Ever the aristocrat in breeding and manners, gentle deerhound Lady Lupin sets out to instruct her darling puppies in the art of social graces. She carefully advises them never to squabble over bones, never to bark with their mouths full, always to send thank-you notes, and never, ever to eat ice cream while wearing a veil!The pups are eager to learn and her efforts to civilize them are noble ... but sometimes even the most dedicated teacher cannot predict the outcome!In this hilarious tale, writer-illustrator Babette Cole uses her zany wit, a large measure of absurdity, and even a dash of bad manners to help young readers discover the fine art of etiquette. Cole's whimsical full-color illustrations perfectly reflect the chaotic tone of this zany Miss Manners for the canine set, and the antics of her out-of-control puppies are sure to tickle children and parents alike.
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PreSchool-Grade 3-In the tradition of The Bad Good Manners Book (1996; o.p.) and Bad Habits! (1999, both Dial), Cole now writes about etiquette, using characters based on her own Scottish deerhounds. The aristocratic, jewel-and-tiara-wearing Lady Lupin decides to teach her puppies manners so that they will be loved by everyone and perhaps attract good mates. Children will relate to much of the behavior Lady Lupin warns against, such as not barking with one's mouth full or squabbling over bones. They may not so readily relate to other instruction, including how to eat oysters, snails, and lobster. And only a few will need to know their way around place settings with multiple utensils. But every child does need to know to hold doors open for others and to send thank-you notes. The ending is a bit of a surprise as Lady Lupin's daughter runs off with a short, bandanna-wearing dog and they have a litter of mixed-breed pups, which leads to the last piece of advice: "And above all, remain calm when faced with the unexpected!" Some of this story will go over children's heads and may not translate to their world. However, the lighthearted, whimsical illustrations of big, hairy dogs behaving badly will likely hold their attention.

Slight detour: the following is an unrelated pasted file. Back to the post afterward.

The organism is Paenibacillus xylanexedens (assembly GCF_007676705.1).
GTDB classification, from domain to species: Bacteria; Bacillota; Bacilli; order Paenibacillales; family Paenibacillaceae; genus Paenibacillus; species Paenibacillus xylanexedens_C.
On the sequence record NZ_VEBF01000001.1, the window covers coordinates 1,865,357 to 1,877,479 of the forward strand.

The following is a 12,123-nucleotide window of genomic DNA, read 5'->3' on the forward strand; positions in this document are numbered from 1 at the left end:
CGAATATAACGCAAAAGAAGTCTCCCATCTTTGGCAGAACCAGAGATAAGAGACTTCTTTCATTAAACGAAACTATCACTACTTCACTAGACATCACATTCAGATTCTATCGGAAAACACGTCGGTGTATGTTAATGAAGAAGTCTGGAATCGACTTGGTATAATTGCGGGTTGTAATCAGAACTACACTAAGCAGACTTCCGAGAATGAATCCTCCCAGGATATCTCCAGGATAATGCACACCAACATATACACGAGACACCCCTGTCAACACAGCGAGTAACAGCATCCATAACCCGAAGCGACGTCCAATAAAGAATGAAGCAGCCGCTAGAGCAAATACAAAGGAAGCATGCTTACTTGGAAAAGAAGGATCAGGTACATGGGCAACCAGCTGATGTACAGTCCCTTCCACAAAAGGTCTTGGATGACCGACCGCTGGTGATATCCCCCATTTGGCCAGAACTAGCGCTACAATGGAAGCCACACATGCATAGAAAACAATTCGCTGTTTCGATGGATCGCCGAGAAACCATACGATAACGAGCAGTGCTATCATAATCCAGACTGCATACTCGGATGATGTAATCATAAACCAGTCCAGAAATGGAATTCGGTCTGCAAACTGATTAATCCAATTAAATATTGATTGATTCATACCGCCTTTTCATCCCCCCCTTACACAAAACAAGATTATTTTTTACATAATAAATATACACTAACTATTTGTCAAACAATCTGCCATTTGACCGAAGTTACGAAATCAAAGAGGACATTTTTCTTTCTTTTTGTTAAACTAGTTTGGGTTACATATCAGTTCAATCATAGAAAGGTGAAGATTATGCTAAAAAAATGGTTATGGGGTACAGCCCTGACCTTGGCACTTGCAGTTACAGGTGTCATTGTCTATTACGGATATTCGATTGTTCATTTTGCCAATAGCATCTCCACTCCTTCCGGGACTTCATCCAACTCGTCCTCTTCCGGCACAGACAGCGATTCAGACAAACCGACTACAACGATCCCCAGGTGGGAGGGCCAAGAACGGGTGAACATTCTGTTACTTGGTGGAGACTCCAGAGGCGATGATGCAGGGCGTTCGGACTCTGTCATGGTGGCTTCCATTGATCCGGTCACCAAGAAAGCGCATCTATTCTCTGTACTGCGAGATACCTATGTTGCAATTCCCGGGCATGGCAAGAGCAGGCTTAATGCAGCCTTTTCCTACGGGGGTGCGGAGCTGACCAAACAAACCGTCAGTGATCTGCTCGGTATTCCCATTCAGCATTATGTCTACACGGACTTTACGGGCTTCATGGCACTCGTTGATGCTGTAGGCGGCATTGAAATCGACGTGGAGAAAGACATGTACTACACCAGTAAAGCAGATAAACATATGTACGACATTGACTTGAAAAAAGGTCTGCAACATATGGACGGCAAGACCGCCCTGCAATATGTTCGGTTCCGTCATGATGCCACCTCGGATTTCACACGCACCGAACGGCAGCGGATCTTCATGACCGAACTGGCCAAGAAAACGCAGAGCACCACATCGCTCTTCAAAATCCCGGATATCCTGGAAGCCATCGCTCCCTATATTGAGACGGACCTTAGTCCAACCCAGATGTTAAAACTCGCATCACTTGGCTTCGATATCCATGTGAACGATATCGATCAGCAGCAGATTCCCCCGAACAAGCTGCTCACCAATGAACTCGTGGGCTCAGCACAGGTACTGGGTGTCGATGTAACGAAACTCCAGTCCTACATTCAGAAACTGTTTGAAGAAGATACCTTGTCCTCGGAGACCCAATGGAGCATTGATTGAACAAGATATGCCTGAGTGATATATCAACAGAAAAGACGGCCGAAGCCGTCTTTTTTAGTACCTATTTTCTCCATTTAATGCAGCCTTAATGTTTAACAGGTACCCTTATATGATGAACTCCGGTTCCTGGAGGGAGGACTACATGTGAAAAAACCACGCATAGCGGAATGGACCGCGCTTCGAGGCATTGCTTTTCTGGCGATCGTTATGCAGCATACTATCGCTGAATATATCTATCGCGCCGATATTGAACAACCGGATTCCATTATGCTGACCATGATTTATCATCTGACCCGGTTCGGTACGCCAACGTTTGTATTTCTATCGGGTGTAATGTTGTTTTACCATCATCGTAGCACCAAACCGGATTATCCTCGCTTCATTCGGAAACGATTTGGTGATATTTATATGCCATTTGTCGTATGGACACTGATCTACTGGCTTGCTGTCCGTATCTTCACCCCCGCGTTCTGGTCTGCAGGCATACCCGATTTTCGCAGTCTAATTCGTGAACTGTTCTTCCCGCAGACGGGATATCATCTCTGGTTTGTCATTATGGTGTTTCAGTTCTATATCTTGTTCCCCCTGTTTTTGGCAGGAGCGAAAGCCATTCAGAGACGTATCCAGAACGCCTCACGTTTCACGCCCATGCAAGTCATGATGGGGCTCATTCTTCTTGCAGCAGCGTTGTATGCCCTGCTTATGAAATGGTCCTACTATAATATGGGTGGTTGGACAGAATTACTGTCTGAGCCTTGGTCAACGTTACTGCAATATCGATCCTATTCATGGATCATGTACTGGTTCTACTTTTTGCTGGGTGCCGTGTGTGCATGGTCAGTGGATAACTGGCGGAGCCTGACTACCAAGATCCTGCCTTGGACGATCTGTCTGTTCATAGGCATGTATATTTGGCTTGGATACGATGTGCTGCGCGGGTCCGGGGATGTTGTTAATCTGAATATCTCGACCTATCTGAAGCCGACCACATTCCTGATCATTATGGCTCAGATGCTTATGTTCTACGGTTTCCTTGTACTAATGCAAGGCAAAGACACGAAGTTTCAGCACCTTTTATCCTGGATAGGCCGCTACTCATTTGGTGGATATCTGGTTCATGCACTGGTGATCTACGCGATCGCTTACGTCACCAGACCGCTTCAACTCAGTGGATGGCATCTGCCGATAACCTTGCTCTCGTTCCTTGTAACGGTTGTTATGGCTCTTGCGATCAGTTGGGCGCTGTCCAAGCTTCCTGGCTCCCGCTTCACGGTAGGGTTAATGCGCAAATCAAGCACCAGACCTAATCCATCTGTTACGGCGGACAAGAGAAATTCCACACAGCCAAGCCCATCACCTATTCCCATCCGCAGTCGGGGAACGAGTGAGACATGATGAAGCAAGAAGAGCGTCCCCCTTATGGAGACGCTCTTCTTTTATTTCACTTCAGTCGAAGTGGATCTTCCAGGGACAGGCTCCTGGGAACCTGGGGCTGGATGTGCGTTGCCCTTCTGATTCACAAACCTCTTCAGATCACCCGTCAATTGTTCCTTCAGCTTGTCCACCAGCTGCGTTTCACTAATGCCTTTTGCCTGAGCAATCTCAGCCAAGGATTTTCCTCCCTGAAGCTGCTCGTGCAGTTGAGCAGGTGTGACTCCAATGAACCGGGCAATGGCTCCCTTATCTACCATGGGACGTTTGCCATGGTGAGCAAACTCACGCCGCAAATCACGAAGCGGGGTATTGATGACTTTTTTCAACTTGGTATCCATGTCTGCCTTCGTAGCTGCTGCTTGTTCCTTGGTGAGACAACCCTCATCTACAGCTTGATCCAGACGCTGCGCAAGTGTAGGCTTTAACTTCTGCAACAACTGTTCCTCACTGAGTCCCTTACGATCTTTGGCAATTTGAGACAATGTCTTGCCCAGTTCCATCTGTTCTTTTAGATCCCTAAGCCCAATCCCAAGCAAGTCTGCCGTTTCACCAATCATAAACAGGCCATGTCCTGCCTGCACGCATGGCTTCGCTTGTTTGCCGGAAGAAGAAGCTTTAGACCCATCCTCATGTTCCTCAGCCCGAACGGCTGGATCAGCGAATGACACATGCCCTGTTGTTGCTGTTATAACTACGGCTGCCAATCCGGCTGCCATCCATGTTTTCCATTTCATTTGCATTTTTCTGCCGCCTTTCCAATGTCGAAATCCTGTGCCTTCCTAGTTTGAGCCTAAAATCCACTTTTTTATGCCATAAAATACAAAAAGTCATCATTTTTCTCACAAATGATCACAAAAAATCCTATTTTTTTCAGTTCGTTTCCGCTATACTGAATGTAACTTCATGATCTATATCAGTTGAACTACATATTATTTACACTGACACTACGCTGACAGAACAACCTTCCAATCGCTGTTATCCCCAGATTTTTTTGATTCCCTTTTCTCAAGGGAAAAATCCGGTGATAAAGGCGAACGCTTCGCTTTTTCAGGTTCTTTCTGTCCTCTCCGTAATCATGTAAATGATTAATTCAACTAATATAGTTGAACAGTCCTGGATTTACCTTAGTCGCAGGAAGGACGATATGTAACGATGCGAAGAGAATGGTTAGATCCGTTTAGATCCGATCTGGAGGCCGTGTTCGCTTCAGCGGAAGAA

Laurie von Mehren, Cuyahoga County Public Library, Parma, OH
Copyright 2002 Reed Business Information, Inc.
Compared to Cole's unmannerly The Bad Good Manners Book, this guide offers reasonable advice on table settings, fine dining and how to comport oneself. On the other hand, its recommendations are dispensed by a matronly Scottish deerhound and carried out by her wolfish pack of yearling pups, who run roughshod through Longtail Castle in Lochbone, Scotland, setting up a kind of Emily Post Do's and Don'ts. One she-dog showers her brother with hors d'oeuvres, despite a reminder to "Never bark with your mouth full!" Two boy hounds slyly demonstrate the ladies-first rule by opening a door for girls who are chasing a cat. (To eliminate confusion, the females wear pearls and tiaras, the males wear black bowties.) The book also models handwritten notes to Lady Snoutover of Pedigree Park and Lord Earwig of Great Itchington, Sussex. The upper-crusty addresses are funnier than the reasons for the letters, which are no more outrageous than "I really am most awfully sorry for causing your fall." Cole chooses a reserved color scheme of silvery gray and wedding white, then undercuts the elegance in her sketches of lanky dogs with wiry coats and abashed expressions. The pictured clumsiness and polite words fall short of hilarity, but effectively satirize good breeding. Ages 6-10.
Copyright 2002 Cahners Business Information, Inc.
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Book Description Puffin Books, 2002. Paperback. Book Condition: New. Never used!. Bookseller Inventory # P11014056702X